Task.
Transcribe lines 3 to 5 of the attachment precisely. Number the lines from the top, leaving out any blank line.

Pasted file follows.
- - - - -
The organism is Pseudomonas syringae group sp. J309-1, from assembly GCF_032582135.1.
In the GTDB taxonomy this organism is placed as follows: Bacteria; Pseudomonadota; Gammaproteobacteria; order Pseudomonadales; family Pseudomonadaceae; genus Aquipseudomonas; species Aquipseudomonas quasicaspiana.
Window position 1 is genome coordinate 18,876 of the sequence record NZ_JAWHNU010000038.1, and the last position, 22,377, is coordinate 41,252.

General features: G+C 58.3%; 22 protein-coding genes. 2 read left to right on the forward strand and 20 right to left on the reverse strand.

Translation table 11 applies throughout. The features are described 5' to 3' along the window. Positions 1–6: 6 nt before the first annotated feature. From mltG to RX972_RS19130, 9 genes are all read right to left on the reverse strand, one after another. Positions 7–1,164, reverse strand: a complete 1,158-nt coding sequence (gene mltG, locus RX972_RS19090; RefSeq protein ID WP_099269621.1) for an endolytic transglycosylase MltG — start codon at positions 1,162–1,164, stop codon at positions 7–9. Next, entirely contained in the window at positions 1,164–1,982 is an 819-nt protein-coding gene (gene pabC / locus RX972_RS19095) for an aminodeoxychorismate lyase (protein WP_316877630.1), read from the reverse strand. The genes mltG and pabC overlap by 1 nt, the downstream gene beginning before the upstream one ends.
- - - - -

Window position 1 is genome coordinate 18,876 of the sequence record NZ_JAWHNU010000038.1, and the last position, 22,377, is coordinate 41,252.

General features: G+C 58.3%; 22 protein-coding genes. 2 read left to right on the forward strand and 20 right to left on the reverse strand.

Translation table 11 applies throughout. The features are described 5' to 3' along the window. Positions 1–6: 6 nt before the first annotated feature. From mltG to RX972_RS19130, 9 genes are all read right to left on the reverse strand, one after another. Positions 7–1,164, reverse strand: a complete 1,158-nt coding sequence (gene mltG, locus RX972_RS19090; RefSeq protein ID WP_099269621.1) for an endolytic transglycosylase MltG — start codon at positions 1,162–1,164, stop codon at positions 7–9. Next, entirely contained in the window at positions 1,164–1,982 is an 819-nt protein-coding gene (gene pabC / locus RX972_RS19095) for an aminodeoxychorismate lyase (protein WP_316877630.1), read from the reverse strand. The genes mltG and pabC overlap by 1 nt, the downstream gene beginning before the upstream one ends.